When building out a list of keywords, there are a lot of points to take into consideration. What do we use to determine a keyword’s value? How do we decide which particular keywords are worth tracking, and which should be put aside?
One of the easiest and most popular methods among digital strategists is looking at keyword volume. After all, a keyword that has a high search volume has the potential to bring a large quantity of new users to the website.
However, not all keywords are born equally. While keyword volume is certainly an attractive way to sell SEO (even thoughthose volumes might be a bit suspect right now), it isn’t the best way to approach targeting for your website.
Let's take a look at an example using a fictional hospital in Dallas, Texas. Our hospital wants to increase the number of patients coming to their cancer center. In researching keywords, we’ve come up with his list:
Volume (Dallas Texas)
Based on the keyword volumes, we have k obvious winners and losers. However, before we put together our landing pages and set up tracking, let's take a look at the SERP (or Search Engine Results Page) for these keywords.
First and foremost, let’s look at the type of page appearing on the SERP. These pages are informational. They are providing general information about cancer (with one even geared toward horoscopes).
From this, we gather certain expectations as to what Google deems relevant to this search. Google thinks that anyone searching for the keyword “cancer” is looking for general information. What does that mean for our hospital? Well, if we are wanting to rank for this keyword then we are going to need a page that provides general information about cancer. Does this fit with our overall goal? Is it likely that someone searching for general information about cancer will then convert to being a patient? We’ll circle back to these questions in a moment.
Next, let’s look at the websites that are being displayed. Discounting the news, we see the following top results:
• National Cancer Institute
Google rankings are based on a number of factors that are constantly being updated, weighted differently and adjusted in order to serve better results to each search. For convenience sake, we are going to focus on one factor in particular, that of domain authority. Domain authority is a figure used to represent the amount of “trust” Google places on a website. A high domain authority means that Google trusts a website to a very high degree and thinks that the information provided on the site is trustworthy. A low domain authority could mean that Google does not trust the site, or that the site is new enough that Google is unsure how to rank it.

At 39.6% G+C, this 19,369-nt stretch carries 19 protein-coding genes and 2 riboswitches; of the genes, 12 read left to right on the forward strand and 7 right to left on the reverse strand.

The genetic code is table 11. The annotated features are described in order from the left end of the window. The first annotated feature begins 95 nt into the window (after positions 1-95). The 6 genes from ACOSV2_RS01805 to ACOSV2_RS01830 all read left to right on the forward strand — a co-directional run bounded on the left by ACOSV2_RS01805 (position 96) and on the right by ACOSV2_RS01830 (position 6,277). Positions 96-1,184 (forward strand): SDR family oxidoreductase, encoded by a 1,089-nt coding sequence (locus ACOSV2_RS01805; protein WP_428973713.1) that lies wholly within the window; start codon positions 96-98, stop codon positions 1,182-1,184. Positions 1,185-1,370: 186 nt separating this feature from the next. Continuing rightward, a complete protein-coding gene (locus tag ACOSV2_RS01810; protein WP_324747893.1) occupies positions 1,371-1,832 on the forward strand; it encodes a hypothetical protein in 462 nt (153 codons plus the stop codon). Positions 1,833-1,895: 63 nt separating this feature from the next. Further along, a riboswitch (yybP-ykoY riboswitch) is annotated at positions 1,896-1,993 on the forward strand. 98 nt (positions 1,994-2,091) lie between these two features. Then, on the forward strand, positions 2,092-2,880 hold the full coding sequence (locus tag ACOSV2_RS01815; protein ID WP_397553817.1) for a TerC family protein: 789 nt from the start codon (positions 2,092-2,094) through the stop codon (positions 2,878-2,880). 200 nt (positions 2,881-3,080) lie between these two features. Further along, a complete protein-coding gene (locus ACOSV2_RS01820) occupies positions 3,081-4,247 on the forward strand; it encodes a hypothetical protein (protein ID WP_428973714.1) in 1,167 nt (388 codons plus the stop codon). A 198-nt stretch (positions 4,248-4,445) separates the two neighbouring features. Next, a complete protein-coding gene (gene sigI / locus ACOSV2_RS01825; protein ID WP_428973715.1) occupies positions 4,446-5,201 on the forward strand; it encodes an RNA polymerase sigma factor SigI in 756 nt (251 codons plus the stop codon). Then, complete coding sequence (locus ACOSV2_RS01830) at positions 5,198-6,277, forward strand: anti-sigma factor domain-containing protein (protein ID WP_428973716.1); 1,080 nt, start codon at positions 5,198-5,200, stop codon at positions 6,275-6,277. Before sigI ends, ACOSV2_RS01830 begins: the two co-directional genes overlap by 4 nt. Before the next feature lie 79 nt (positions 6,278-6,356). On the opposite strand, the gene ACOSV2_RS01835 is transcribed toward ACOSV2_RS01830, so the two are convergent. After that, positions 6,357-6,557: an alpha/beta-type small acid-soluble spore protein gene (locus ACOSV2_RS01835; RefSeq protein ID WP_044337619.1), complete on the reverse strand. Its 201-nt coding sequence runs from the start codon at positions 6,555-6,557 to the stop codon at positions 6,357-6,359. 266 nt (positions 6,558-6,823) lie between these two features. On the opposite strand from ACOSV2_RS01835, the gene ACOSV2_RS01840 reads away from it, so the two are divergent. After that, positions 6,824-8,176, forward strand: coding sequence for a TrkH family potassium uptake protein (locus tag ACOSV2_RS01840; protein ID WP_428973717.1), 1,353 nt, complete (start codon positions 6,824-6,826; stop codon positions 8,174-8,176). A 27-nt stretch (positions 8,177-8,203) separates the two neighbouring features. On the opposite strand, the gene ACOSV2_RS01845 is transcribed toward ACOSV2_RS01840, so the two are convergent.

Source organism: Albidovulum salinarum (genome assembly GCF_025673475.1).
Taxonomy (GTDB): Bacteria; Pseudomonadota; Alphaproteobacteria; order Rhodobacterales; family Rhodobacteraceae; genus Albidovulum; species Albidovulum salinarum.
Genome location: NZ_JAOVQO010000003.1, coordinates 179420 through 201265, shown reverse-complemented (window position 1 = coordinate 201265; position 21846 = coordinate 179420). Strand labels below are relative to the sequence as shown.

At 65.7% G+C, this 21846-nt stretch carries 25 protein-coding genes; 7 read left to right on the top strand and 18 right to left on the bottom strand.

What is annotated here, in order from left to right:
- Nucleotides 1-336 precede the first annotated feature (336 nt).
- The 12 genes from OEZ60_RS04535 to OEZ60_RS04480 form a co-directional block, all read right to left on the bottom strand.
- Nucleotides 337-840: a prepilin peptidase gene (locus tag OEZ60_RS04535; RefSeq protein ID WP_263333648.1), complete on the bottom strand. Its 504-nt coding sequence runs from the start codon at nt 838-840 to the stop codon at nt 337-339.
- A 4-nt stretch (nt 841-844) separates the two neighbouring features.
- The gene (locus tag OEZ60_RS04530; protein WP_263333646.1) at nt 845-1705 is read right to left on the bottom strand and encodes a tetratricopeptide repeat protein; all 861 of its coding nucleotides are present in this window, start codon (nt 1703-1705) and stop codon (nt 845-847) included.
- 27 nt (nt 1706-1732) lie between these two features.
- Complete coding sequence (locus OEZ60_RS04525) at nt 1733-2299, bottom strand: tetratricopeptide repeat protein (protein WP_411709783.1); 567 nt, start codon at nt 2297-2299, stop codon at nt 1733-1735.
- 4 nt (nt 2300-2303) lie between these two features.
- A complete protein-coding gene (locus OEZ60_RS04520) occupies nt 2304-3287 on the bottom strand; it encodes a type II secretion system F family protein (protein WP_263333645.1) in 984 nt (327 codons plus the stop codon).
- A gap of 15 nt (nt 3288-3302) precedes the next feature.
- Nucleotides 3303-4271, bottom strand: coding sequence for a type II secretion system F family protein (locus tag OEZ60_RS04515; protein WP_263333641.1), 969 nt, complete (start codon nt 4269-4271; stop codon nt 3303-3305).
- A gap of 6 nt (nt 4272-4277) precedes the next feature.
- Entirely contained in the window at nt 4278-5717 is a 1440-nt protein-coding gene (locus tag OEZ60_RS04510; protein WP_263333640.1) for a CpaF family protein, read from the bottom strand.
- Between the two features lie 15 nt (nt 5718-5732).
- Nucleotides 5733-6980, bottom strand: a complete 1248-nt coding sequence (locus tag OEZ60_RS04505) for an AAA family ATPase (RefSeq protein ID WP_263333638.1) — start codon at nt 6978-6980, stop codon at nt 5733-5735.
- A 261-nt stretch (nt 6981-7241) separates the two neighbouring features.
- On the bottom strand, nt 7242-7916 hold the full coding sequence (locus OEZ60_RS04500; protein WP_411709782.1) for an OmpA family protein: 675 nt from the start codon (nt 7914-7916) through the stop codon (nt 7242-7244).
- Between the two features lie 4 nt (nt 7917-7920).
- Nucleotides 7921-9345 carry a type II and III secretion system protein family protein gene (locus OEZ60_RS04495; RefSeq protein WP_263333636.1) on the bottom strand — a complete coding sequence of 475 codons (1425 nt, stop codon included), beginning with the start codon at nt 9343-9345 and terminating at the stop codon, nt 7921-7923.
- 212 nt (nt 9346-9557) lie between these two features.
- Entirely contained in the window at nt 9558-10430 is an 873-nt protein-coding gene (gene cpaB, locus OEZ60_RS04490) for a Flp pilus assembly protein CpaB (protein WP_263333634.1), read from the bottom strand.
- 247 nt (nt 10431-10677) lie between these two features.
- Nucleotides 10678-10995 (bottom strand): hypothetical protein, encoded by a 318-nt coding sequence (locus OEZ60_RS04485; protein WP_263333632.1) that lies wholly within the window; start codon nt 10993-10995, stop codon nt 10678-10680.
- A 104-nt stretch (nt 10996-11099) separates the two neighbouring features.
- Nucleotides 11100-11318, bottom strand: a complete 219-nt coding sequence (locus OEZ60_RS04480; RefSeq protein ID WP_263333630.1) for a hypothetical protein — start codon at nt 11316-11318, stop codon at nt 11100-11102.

Let's say that our hospital’s website has a domain authority of around 40 (a fairly average level of authority you’d expect to see on a typical hospital website). How does that stack up compared to the top three results above?
• Wikipedia : 100 DA
• National Cancer Institute: 100 DA
• WebMD: 96 DA
These websites have an incredibly high authority, which would be incredibly difficult for our hospital to compete against.
What’s more, it’s probably not important that we do so. Take another look at the result page above, specifically at what you are not seeing. Hospital pages and individual doctor pages are not listed. So judging by Google’s search results, we can determine that this keyword isn’t frequently used by people actually looking for a hospital to visit or a doctor to make an appointment with.
Smaller Volume, Higher Intent
Let’s now take a look at the SERP for the last keyword on our list, the one we had first dismissed due to its low search volume - “Dallas Oncologist.”
Not only does this keyword display a Local Pack (one of the best ways to drive conversions for local businesses), but the entire page is either directories for doctors or website specific to physicians in the Dallas area.
All of these websites are conversion focused. They are providing information to the searcher so they can better determine which doctor to use in the Dallas area. Based on this SERP, we can absolutely say that “Dallas Oncologist” is a keyword we should focus on in our overall digital strategy.
The Bigger Picture
In reality, any keyword list we build is going to be far longer than four keywords, and the variation we see in SERPS for them is going to be far more nuanced than the clear dilation in our hypothetical. But a firm understanding of what a SERP can tell you is paramount to building that initial digital strategy.